Drifting Into Test-Driven Development

About two years ago I first read about Test-Driven Development on the c2 wiki. It’s a simple plan: before you write code, write the tests that will exercise it.

My thoughts: this is exactly backwards.

But I really liked the pages I read about automated testing and started putting that in practice almost immediately. Rather than sitting there and hitting reload and filling in forms and clicking buttons and waiting for pages and forgetting to check what happens when you leave half the form blank and... well, rather than all that error-prone tedium, I wrote code to test my code. And that’s great. It saves me from a lot of “oh yeah, I forgot that thing over there called this code” bugs.

I kept hearing about TDD, though. Books would mention it, blogs would tout it it. I guess it’s squirmed its way into my habits.

In the last few months of coding on NearbyGamers I’d hack at the models a bit, write some tests for them, and hey, as long as I’m writing tests, add some tests for the controller code I was about to build on top of that. And then maybe, after I implemented the basic feature, I’d write a test for an improvement and then tweak that code. In the last two weeks I’ve been writing code for the messages and forums and I just recognized that my tests have snuck in front of my code almost every time.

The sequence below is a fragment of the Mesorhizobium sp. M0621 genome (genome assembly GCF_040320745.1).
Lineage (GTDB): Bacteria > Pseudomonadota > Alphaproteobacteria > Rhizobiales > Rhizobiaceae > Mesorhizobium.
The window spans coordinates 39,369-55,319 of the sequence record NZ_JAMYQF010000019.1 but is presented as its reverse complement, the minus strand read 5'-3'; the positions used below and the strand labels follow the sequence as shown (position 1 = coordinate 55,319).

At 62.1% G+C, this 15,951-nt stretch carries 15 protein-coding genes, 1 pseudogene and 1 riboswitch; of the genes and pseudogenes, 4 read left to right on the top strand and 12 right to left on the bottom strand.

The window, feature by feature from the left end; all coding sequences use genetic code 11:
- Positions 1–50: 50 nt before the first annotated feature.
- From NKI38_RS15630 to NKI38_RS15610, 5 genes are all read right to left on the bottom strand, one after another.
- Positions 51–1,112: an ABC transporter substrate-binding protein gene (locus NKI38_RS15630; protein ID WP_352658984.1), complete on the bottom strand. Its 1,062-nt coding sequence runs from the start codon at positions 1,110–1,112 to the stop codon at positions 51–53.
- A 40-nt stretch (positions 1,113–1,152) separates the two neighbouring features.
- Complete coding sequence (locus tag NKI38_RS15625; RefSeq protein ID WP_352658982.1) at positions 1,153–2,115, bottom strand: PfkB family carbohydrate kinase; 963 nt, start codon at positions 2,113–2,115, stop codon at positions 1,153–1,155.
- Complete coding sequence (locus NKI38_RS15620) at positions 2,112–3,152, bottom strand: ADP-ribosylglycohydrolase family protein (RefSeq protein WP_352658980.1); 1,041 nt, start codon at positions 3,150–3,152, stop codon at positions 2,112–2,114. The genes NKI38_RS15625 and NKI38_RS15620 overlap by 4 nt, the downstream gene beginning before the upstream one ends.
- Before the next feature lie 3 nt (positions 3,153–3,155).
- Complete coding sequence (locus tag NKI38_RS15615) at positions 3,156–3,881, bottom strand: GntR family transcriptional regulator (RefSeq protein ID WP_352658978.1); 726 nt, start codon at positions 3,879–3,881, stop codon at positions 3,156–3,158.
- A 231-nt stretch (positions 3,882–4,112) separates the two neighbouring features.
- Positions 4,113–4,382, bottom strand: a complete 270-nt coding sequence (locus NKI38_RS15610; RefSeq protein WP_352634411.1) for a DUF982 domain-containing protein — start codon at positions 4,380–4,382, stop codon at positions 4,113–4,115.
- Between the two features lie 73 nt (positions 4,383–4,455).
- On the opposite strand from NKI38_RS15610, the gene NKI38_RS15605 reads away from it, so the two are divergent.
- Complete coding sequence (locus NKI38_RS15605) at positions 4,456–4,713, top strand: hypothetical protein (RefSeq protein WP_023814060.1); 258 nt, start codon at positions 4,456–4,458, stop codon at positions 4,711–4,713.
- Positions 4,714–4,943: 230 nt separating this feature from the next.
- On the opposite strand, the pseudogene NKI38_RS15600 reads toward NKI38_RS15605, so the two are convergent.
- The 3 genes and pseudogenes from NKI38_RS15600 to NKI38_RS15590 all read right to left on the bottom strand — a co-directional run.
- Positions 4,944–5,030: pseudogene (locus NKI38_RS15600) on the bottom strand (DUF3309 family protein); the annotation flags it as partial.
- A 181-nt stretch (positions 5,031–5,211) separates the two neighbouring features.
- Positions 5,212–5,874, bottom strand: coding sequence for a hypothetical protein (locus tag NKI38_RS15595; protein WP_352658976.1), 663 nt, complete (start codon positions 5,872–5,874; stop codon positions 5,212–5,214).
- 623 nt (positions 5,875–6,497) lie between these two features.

And it doesn’t feel backwards anymore. It just makes sense to think about my interface first, and to spend a minute pondering what sort of devious corner cases I can throw at it. I’m writing more tests, letting fewer bugs into production, and having more fun. I`ve broken the “Ehhh... it works, I’ll check it in and write some tests tomorrow” habit.

So this is my little bit of cheerleading for Test-Driven Development, a little more exposure for your unconscious mind to chew on.